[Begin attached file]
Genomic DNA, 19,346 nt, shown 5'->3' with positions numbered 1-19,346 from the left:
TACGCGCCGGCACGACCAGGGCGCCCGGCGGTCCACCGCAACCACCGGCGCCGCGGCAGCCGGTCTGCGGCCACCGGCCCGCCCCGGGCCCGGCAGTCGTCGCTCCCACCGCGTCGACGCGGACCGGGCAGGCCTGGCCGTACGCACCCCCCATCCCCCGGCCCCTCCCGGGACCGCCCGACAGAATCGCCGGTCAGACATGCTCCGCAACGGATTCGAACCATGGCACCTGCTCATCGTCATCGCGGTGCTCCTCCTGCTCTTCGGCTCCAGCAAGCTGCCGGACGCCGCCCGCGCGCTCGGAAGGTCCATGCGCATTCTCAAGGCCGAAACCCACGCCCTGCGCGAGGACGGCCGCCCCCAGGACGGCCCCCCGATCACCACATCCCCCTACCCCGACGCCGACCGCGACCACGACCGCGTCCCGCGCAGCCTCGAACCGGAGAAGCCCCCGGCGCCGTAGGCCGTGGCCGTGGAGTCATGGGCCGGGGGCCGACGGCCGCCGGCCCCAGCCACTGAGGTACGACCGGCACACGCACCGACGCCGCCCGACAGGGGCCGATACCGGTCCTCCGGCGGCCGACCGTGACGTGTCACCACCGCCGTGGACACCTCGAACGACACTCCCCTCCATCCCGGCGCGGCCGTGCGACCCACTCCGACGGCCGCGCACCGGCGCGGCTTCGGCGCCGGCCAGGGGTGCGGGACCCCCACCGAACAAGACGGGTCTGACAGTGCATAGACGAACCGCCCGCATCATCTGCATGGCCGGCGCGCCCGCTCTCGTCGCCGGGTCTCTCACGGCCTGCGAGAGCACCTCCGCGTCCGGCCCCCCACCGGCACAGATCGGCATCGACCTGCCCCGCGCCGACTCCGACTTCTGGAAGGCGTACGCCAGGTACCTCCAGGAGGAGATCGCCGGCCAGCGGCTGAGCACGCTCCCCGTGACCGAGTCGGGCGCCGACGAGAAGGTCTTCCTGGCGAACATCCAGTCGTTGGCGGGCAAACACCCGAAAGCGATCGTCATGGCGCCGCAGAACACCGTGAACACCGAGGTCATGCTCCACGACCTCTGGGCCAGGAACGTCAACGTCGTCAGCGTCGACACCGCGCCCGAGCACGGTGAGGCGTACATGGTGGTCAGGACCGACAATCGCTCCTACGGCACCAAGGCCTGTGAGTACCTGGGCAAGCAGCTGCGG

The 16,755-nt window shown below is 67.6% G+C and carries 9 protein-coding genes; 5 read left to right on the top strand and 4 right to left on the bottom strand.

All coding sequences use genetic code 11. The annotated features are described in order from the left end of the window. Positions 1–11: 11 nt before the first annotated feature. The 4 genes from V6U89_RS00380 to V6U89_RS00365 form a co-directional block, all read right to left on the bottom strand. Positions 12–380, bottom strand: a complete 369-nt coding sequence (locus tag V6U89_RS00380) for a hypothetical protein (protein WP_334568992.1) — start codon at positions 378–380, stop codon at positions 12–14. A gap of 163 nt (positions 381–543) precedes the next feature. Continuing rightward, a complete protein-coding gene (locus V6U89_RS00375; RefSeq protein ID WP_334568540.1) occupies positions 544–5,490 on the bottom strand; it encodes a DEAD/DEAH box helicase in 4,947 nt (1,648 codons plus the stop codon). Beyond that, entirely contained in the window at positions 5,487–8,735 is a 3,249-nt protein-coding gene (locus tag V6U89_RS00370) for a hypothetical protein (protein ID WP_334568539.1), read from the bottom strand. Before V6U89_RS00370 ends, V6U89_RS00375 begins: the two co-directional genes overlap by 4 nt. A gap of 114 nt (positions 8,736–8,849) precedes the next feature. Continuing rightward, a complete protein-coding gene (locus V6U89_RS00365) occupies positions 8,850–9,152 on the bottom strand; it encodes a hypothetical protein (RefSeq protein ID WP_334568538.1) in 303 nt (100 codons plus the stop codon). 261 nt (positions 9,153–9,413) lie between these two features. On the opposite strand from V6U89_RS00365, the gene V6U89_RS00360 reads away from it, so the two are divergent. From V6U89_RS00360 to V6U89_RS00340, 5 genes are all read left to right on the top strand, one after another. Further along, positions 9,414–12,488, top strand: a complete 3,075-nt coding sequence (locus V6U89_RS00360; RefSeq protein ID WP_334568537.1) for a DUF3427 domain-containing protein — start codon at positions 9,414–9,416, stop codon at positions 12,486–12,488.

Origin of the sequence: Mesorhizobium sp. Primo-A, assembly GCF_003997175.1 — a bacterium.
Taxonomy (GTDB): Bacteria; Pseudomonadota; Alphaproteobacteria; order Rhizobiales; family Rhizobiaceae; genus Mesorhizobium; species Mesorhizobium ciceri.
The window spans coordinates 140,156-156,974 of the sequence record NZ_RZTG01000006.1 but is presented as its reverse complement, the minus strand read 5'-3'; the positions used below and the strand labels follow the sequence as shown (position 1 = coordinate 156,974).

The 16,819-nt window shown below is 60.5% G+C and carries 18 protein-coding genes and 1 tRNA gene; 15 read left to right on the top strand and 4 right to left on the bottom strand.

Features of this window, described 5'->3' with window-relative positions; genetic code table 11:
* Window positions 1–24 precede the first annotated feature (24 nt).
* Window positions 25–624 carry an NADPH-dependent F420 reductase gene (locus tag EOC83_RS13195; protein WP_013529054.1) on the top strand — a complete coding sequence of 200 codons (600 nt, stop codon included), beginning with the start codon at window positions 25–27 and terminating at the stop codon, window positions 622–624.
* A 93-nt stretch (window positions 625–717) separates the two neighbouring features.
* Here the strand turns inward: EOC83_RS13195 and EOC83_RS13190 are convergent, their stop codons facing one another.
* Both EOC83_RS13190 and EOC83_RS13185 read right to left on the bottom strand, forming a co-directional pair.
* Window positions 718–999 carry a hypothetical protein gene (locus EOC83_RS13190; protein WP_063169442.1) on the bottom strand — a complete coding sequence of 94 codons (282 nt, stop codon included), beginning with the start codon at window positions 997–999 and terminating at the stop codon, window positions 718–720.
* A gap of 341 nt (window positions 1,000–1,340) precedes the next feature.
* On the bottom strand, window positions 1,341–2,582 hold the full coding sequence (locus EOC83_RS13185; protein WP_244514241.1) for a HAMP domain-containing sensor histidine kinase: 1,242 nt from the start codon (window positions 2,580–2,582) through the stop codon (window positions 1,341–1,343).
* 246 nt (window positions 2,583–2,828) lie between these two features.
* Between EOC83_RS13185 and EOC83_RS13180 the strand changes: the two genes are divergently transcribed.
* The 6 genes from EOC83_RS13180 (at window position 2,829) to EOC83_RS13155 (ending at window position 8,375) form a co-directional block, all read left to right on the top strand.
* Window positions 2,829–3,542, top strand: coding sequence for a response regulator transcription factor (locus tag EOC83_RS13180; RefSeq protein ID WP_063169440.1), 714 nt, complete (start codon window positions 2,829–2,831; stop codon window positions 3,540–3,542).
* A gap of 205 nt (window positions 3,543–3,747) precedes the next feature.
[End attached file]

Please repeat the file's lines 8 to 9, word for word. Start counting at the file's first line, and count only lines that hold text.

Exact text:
The 16,819-nt window shown below is 60.5% G+C and carries 18 protein-coding genes and 1 tRNA gene; 15 read left to right on the top strand and 4 right to left on the bottom strand.

Features of this window, described 5'->3' with window-relative positions; genetic code table 11: